It was a black-and-white story for a glitzy sport in a gaudy era: Tonya Harding the villain, Nancy Kerrigan the victim, Olympic figure skating mixed with whodunnit and farce and tragedy, a vast global audience relishing each macabre twist and turn. Almost a quarter of a century on, the story of US skater Harding and the attempted nobbling of her rival Kerrigan is back to stalk the Olympian ideals once again. A new biopic - I, Tonya - arrives in British cinemas this week.
It doesn't matter how you win this game. You just win it. Perfection can wait for a contest that isn't England v Wales. Do boring. Kick for territory and kick into space. Do the basics: a solid set-piece, a resolute defence. Play safe: win the high balls, don't cough possession up. And so it doesn't matter that England went an hour without scoring a point, or that they conceded five times as many penalties as their opponents. They kept a shoulder to the front door and they locked the back gate.
A brace of first-half tries from Jonny May made it two Six Nations wins from two for England as they stretched their unbeaten home run to 15 games. In wintry conditions at Twickenham May's predatory finishing combined with resolute defence and a canny kicking game held Wales at arm's length despite a tense finale.
24 yrs ago, it was a black-and-white story for a glitzy sport in a gaudy era - but is it time to reassess the old certainties?
BBC Sport - Tonya Harding and Nancy Kerrigan: When Olympic figure skating met whodunnit http://www.bbc.co.uk/sport/winter-olympics/43098510
Muck Rack makes it simple to find people, tweets, or articles that mention any name, keyword, company, hashtag etc. We've compiled this guide to help you make the most of your search.
Selecting a term
Start searching tweets, articles from media outlets, articles mentioned in tweets, journalists'
names, titles and bios with some suggested searches:
Companies or Topics (e.g. iPhone, Microsoft)
Phrases (e.g. "cloud computing") — use quotes to keep the terms together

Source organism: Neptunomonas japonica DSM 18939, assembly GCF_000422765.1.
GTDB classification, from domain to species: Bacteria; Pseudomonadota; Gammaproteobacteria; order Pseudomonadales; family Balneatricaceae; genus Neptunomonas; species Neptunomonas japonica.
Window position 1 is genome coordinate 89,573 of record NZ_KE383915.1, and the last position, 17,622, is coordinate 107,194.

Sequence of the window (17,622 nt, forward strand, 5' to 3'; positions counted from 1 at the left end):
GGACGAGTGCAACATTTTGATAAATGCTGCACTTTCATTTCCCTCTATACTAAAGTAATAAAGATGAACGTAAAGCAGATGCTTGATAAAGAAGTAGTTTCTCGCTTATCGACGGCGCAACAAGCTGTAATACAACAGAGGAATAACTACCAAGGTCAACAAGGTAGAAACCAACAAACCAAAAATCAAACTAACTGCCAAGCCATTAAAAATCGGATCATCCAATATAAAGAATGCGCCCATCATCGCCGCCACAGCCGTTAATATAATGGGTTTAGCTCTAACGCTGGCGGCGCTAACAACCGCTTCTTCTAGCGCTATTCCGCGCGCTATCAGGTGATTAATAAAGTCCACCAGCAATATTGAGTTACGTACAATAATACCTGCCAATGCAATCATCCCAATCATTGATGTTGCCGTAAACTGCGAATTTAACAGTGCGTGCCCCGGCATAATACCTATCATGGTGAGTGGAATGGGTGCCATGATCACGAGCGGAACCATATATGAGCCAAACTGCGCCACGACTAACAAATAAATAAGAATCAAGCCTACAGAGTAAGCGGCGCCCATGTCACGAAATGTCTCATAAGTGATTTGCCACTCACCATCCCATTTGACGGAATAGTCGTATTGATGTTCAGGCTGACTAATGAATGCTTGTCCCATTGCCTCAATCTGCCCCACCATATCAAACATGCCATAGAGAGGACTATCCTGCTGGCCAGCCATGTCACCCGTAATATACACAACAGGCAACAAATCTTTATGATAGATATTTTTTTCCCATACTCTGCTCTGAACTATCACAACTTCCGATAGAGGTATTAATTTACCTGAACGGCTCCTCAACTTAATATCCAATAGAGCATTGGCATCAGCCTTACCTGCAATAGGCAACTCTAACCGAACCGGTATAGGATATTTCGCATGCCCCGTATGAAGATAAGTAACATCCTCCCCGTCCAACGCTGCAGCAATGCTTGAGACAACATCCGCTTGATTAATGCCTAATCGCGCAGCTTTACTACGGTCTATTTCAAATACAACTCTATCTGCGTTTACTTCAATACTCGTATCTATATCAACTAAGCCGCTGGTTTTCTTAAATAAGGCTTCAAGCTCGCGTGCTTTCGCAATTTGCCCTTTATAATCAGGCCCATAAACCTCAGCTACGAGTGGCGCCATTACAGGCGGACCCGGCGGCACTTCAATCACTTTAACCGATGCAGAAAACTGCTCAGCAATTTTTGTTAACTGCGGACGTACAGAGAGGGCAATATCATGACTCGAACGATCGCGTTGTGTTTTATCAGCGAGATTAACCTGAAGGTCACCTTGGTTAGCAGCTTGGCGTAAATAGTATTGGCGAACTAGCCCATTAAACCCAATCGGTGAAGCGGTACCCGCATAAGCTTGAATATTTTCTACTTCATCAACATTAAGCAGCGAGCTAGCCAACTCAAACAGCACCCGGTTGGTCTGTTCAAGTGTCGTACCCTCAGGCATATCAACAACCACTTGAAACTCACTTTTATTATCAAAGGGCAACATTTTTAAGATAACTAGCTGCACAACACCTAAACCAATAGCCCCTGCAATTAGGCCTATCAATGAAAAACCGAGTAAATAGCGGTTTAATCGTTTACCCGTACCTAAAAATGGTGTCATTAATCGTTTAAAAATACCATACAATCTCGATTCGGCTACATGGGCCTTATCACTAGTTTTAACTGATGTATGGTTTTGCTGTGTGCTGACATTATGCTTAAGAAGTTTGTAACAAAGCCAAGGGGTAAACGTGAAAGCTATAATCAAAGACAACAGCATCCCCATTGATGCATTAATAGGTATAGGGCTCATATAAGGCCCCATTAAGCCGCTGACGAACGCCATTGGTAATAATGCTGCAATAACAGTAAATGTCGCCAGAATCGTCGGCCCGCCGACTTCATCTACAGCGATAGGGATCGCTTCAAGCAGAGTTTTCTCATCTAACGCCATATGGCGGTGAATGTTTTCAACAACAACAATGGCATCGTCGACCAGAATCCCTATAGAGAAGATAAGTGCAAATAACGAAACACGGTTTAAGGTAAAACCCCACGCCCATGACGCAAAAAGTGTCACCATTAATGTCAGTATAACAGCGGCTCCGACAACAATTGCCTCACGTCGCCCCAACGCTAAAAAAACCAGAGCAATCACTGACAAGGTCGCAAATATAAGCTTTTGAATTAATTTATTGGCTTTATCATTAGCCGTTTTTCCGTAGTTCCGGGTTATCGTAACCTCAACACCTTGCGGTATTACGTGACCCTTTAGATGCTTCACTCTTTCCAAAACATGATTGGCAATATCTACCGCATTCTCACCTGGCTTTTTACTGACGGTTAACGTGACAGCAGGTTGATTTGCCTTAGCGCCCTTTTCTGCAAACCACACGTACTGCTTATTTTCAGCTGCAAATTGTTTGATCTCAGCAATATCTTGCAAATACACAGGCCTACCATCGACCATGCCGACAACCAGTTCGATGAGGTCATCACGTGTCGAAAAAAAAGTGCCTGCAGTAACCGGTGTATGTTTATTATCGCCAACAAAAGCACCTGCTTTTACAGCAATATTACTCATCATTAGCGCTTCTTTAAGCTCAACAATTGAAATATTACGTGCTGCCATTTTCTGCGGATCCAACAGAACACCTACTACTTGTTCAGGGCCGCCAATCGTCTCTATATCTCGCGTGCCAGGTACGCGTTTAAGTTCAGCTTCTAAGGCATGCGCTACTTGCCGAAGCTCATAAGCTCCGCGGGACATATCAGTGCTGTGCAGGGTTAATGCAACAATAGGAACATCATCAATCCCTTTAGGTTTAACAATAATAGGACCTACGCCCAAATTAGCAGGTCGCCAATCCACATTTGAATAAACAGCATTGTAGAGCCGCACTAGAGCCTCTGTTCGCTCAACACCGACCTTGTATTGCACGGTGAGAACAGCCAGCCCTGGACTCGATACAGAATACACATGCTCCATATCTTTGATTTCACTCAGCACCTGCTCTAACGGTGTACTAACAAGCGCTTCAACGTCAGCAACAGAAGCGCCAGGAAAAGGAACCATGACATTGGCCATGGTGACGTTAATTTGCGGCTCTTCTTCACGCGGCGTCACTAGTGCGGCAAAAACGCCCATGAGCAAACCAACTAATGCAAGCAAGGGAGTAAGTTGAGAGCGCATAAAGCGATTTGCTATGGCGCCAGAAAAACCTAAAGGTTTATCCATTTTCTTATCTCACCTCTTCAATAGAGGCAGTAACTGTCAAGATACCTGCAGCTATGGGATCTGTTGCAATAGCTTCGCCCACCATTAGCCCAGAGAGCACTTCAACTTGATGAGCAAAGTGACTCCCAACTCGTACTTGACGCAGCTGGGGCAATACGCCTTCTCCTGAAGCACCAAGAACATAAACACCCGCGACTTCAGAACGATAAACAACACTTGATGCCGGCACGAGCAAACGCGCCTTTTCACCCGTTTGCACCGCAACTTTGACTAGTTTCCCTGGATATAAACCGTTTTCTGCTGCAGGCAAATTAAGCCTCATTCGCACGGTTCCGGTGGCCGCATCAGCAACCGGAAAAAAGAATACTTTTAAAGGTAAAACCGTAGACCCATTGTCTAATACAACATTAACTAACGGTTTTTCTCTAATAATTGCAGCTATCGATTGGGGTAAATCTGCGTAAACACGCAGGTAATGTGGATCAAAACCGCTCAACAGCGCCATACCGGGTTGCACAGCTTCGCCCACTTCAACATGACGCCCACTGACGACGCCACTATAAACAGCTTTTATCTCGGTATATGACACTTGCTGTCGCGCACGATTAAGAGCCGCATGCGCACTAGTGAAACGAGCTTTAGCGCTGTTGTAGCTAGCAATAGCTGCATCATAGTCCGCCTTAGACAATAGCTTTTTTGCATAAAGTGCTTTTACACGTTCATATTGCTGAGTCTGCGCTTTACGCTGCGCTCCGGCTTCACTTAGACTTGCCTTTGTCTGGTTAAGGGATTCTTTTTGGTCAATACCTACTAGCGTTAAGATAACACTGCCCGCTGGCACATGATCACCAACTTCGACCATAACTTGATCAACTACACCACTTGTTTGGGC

Twitter handles (e.g. @username) — returns those who have mentioned or replied to
Names (e.g. "David Pogue")
Hashtags (e.g. #sxsw, #london2012)
Bio details (e.g. vegan, Olympics, father)
Muck Rack's Advanced Search allows for many boolean operators.
Find results that mention multiple specified terms, use AND or
+. For example, ensure each result contains both Elon Musk and Mark Zuckerberg by
searching Musk AND Zuckerberg or Musk + Zuckerberg.
Use the operators OR or , to broaden your search when you'd like either of
multiple terms to appear in results. (This is the default behavior of our search when no operators
are used). For example, results will contain either cake or cookie by searching cake OR cookie or cake,cookie
Use NOT or - to subtract results from your search. For
example, searching Disney will yield results about the Walt Disney Company as well as Walt Disney
World Resort. To exclude mentions of Disney World, search for Disney -World or Disney
When using one of these operators with a phrase, enclose it in quotation marks. For example, you can
find results about smartphones excluding Apple's iPhone 4S by searching smartphone -"iPhone
Exact case matching or punctuation
If you're searching for a brand name or keyword that relies on specific punctuation marks or capitalization, you can
find results that match your exact query by adding matchcase: before the keyword you're searching for, like matchcase:E*TRADE .
Use parentheses to separate multiple
boolean phrases. For example, to find journalists talking about having fun in Disney World or
Disneyland, search for ("disney world" OR disneyland) AND fun.
An asterisk can be used to search for any variation of a root word truncated by the asterisk. For example, searching for admin* will return results for administrator, administration, administer, administered, etc.
A near operator is an AND operator where you can control the distance between the words. You can vary the distance the near operation uses by adding a forward slash and number (between 0-99) such as strawberries NEAR/10 "whipped cream", which means the strawberries must exist within 10 words of "whipped cream".